The year’s first big blockbuster, “Oblivion,” is the first sci-fi adventure for Tom Cruise since 2005′s “War of the Worlds.” Like his character in his latest effort, Cruise has apparently forgotten that storyline is what keeps science fiction interesting.
“Oblivion” is set in the year 2077, six decades after the planet was obliterated by an alien race, known as the “Scavengers.” The Scavs destroyed the moon, causing the Earth to plunge into total natural disaster apocalypse and making it almost unidentifiable, save for the top of the Empire State Building and a few other landmarks poking out of the ground.
Cruise plays Jack Harper, one of the last men on the nuclear-annihilated Earth. Stationed as a militant repairman, Jack protects and repairs powerful, cue ball-like drones overseeing a massive hydroelectric energy project necessary for the survival of the human race, all while making sure the leftover Scavengers do not interfere.
Roaming around a barren Earth day would be a lonesome job, but lucky for Jack, he has a companion in Victoria (Andrea Riseborough), his supervisor and love interest who oversees his daily operations from the glassy confines of their ultra-sleek “Jetsons” pad in the sky. Both have had their memories wiped clean before taking residence on Earth – red flag number one that something fishy is going on.
Although his memory was erased, Jack has flickers of his pre-apocalyptic past with a beautiful woman (Olga Kurylenko, “Quantum of Solace”) on top of the Empire State Building. These visions are supplemented by Jack’s fascination with pre-war Earth, and his curiosity is so strong that he collects old items and stores them in an isolated lakehouse. Apparently, total nuclear annihilation missed Jack’s forested paradise.
Jack finally has the chance to come face to face with the mysterious woman when a jettisoned cryo-pod crash-lands on Earth, and the only survivor is Julia, the girl of his literal dreams. As it turns out, Julia is the key to unlocking the secrets of Jack’s past. She arrives only after Jack grapples with the question of why humans, if they had won the war, decided to abandon their native planet for an uncertain future on Titan, one of Saturn’s moons. Jack is no dunce, and his questioning is another red flag.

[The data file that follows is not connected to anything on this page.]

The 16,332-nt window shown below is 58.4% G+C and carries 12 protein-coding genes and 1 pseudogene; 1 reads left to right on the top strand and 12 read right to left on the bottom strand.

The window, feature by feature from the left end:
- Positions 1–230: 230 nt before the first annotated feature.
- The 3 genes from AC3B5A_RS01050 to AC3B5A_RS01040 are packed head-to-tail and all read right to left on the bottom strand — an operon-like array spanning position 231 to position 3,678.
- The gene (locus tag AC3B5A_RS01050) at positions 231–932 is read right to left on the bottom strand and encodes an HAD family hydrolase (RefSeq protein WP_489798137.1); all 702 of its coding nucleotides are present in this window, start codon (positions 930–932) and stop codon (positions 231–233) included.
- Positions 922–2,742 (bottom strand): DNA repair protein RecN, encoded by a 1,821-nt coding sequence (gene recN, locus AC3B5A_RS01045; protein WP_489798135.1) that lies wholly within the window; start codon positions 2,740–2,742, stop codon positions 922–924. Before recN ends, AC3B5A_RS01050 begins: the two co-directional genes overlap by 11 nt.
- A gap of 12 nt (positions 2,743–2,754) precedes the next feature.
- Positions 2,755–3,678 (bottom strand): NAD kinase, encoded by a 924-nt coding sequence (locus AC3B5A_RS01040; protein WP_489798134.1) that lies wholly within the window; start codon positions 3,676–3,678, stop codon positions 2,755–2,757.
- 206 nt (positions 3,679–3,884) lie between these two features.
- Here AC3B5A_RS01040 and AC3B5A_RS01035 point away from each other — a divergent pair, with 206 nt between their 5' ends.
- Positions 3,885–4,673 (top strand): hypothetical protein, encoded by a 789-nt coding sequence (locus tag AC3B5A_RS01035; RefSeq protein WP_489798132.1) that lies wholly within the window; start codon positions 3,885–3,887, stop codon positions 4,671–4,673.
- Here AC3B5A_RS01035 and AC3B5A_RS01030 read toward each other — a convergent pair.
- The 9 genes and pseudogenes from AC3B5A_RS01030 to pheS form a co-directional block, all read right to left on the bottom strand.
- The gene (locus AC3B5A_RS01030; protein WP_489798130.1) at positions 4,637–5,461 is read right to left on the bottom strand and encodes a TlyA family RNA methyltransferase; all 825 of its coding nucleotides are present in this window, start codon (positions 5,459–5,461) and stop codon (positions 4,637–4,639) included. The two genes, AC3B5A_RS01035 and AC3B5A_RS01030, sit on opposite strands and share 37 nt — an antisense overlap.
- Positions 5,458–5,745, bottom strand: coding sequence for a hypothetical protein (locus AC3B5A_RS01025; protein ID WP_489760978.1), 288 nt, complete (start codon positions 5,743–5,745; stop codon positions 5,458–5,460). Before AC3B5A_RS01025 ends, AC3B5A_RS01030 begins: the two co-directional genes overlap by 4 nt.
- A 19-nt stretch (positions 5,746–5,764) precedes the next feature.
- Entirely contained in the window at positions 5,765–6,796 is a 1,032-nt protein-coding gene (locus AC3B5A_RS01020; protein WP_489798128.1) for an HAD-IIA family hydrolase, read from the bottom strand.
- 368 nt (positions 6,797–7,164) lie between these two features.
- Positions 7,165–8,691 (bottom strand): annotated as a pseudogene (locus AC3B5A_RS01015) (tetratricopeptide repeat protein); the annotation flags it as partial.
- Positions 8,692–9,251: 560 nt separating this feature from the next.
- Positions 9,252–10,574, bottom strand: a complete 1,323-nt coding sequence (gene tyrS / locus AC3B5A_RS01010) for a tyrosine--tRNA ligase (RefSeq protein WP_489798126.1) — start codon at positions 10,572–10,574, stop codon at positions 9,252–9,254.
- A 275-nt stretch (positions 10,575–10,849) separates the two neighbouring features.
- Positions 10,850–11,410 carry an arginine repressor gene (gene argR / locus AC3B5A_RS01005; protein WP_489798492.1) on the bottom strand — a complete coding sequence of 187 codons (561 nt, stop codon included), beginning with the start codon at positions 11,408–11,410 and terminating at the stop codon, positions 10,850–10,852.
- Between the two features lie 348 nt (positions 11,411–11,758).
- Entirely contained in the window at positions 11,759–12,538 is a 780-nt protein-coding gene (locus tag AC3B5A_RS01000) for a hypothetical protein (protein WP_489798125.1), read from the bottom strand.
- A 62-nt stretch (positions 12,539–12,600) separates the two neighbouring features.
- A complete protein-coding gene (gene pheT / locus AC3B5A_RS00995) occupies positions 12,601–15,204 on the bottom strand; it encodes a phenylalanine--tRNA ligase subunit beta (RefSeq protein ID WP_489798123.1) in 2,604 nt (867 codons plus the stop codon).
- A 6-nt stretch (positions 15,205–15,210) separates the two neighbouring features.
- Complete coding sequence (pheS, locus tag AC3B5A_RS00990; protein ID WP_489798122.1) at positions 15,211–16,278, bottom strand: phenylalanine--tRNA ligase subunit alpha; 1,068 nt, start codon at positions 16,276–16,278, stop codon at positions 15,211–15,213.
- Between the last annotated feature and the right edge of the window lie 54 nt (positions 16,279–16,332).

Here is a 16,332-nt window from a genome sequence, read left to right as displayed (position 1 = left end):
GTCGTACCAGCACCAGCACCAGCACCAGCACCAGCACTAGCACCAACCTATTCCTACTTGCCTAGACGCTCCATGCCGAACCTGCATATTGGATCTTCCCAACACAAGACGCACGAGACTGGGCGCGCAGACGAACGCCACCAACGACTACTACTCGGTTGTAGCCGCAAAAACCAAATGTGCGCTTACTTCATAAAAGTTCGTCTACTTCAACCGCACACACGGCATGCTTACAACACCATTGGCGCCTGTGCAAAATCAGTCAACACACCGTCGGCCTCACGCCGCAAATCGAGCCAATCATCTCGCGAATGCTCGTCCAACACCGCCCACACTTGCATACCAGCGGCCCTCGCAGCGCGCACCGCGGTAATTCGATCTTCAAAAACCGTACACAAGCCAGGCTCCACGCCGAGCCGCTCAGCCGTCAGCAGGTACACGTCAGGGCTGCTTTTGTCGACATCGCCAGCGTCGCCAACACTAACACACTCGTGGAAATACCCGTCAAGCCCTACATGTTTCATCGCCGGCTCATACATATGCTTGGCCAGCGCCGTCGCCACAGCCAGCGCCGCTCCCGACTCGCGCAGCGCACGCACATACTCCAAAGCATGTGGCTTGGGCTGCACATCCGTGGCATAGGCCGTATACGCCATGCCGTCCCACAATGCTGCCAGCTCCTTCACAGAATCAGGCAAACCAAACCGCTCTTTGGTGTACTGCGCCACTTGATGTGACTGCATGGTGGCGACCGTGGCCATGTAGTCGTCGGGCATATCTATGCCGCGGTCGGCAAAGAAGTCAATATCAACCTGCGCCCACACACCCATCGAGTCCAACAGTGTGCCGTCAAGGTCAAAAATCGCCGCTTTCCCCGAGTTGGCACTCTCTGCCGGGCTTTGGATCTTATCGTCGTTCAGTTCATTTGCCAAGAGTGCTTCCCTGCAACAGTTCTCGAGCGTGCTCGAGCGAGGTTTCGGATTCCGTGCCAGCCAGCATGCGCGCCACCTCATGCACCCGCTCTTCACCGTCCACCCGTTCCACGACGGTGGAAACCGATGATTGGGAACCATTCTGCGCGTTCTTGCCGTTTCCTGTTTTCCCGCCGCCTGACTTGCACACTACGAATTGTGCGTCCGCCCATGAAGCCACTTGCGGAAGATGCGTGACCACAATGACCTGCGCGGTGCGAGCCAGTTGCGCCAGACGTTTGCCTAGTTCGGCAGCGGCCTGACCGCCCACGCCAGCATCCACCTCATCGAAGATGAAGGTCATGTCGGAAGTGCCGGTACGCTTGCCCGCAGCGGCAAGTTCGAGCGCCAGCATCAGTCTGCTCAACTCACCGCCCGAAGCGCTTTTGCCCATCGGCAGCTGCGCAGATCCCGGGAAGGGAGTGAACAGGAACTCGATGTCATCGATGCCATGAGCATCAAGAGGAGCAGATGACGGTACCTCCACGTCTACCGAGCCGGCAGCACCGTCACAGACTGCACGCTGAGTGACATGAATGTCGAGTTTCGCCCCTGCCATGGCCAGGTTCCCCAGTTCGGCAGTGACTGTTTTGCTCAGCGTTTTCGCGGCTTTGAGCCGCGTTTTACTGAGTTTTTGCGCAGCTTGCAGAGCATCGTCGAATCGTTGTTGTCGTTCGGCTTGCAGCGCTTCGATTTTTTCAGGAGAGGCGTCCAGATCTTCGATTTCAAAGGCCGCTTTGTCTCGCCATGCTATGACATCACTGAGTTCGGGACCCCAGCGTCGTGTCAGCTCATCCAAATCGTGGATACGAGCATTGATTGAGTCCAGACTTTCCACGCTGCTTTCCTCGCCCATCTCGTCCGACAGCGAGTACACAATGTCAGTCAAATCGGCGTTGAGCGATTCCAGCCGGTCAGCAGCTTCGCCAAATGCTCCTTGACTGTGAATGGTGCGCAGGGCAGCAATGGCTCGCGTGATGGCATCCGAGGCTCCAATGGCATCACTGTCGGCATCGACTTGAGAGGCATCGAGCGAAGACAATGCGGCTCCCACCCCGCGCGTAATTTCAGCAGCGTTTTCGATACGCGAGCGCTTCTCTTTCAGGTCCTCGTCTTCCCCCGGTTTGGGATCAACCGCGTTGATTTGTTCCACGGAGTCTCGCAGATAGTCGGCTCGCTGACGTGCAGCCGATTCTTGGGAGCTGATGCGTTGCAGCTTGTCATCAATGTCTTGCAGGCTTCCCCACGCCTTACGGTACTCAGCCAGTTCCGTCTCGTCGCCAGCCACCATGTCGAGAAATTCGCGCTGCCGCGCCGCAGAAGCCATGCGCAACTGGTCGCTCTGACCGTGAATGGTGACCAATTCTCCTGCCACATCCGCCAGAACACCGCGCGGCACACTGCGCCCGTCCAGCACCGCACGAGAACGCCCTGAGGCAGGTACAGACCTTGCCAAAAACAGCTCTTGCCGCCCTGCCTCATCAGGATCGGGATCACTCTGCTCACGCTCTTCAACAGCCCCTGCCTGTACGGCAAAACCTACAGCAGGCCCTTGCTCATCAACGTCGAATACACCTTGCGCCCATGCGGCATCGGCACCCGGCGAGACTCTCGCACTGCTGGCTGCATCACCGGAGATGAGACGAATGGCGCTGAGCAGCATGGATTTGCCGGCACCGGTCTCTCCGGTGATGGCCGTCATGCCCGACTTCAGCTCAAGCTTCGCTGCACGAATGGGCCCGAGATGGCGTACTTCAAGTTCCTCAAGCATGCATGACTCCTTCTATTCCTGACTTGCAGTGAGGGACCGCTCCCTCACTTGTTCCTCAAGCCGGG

Too often, sci-fi movie trailers reveal far too much of the plot, rendering the movie’s story useless. Although the trailer of “Oblivion” did reveal a good amount, there were still enough twists and turns in the movie to be satisfied. This is standard science fiction fare, however, and the obvious red flags along the way did little to help their cause.
To make matters worse, director Joseph Kosinski based “Oblivion” on an unpublished comic book that pays homage to science fiction films of the 1970s. It’s clear that too much homage was paid. The film suffers from recycled plot devices made worse by a slow and overly talkative script, beginning with a lengthy voiceover from Cruise.
Though the film’s trailer prominently displays Morgan Freeman as the leader of the “Scavengers,” his part is minimal. The promotion for the movie greatly oversells his on-screen time, which is a disappointment. Kosinski should have used his star-power to enhance the storyline.
Although the plot is stale, the film does have a few saving graces. “Oblivion” is visually stunning, and the post-apocalyptic Earth is as beautiful as can be, thanks to cinematographer Claudio Miranda, who recently won an Oscar for his work on “Life of Pi.”
The soundtrack is futuristic and spacey, courtesy of the French electronic band M83, who became known for its hit “Midnight City.” The group composed the entire score of the film. The music works well with the visuals, and “Oblivion” is a film to experience with all senses, reminiscent of Kosinski’s previous directorial endeavor, “Tron: Legacy.” Perhaps the third time really is the charm, and his next feature will masterfully combine visuals, plot and score.
The action sequences are fairly exciting, and while nothing new is brought to the table, giving Cruise free reign over futuristic rifles and a killer aircraft makes for fast-paced and well-executed action. The futuristic weaponry, along with the ominous drones and “Jetsons” pad, feel real and not over-the-top, an important element in sci-fi films to keep it relatable in an out-of-this-world universe.
The tagline of the film states that Earth is a memory worth fighting for. After such a disappointing storyline, though, it is debatable whether “Oblivion” is worth remembering.